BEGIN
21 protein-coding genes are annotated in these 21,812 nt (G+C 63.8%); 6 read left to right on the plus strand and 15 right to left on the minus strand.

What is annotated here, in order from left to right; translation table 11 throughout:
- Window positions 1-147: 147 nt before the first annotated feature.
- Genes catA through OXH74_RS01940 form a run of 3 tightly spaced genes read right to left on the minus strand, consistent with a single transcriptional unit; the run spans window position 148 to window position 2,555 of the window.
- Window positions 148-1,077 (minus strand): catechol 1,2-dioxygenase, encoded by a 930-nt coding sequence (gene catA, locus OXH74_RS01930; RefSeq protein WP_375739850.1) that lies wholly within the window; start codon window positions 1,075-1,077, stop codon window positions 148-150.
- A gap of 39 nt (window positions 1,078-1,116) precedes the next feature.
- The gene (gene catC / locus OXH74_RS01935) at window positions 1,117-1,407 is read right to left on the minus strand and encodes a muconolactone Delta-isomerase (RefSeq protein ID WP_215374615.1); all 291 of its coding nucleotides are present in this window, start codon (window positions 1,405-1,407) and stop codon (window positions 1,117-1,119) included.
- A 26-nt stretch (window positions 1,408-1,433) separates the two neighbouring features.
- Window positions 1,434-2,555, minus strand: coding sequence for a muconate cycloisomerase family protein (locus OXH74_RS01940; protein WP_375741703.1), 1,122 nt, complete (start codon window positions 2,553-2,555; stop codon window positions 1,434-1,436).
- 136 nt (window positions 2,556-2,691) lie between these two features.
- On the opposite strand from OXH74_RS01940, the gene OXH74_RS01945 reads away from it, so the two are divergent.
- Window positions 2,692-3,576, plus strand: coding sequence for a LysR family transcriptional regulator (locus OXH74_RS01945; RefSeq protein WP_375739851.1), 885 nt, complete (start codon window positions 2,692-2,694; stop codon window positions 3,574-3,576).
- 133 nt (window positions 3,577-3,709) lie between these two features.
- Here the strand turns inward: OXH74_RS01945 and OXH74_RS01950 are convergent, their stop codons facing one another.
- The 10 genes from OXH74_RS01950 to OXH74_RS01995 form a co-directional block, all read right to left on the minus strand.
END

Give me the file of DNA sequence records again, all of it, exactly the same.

21 protein-coding genes are annotated in these 21,812 nt (G+C 63.8%); 6 read left to right on the plus strand and 15 right to left on the minus strand.

What is annotated here, in order from left to right; translation table 11 throughout:
- Window positions 1-147: 147 nt before the first annotated feature.
- Genes catA through OXH74_RS01940 form a run of 3 tightly spaced genes read right to left on the minus strand, consistent with a single transcriptional unit; the run spans window position 148 to window position 2,555 of the window.
- Window positions 148-1,077 (minus strand): catechol 1,2-dioxygenase, encoded by a 930-nt coding sequence (gene catA, locus OXH74_RS01930; RefSeq protein WP_375739850.1) that lies wholly within the window; start codon window positions 1,075-1,077, stop codon window positions 148-150.
- A gap of 39 nt (window positions 1,078-1,116) precedes the next feature.
- The gene (gene catC / locus OXH74_RS01935) at window positions 1,117-1,407 is read right to left on the minus strand and encodes a muconolactone Delta-isomerase (RefSeq protein ID WP_215374615.1); all 291 of its coding nucleotides are present in this window, start codon (window positions 1,405-1,407) and stop codon (window positions 1,117-1,119) included.
- A 26-nt stretch (window positions 1,408-1,433) separates the two neighbouring features.
- Window positions 1,434-2,555, minus strand: coding sequence for a muconate cycloisomerase family protein (locus OXH74_RS01940; protein WP_375741703.1), 1,122 nt, complete (start codon window positions 2,553-2,555; stop codon window positions 1,434-1,436).
- 136 nt (window positions 2,556-2,691) lie between these two features.
- On the opposite strand from OXH74_RS01940, the gene OXH74_RS01945 reads away from it, so the two are divergent.
- Window positions 2,692-3,576, plus strand: coding sequence for a LysR family transcriptional regulator (locus OXH74_RS01945; RefSeq protein WP_375739851.1), 885 nt, complete (start codon window positions 2,692-2,694; stop codon window positions 3,574-3,576).
- 133 nt (window positions 3,577-3,709) lie between these two features.
- Here the strand turns inward: OXH74_RS01945 and OXH74_RS01950 are convergent, their stop codons facing one another.
- The 10 genes from OXH74_RS01950 to OXH74_RS01995 form a co-directional block, all read right to left on the minus strand.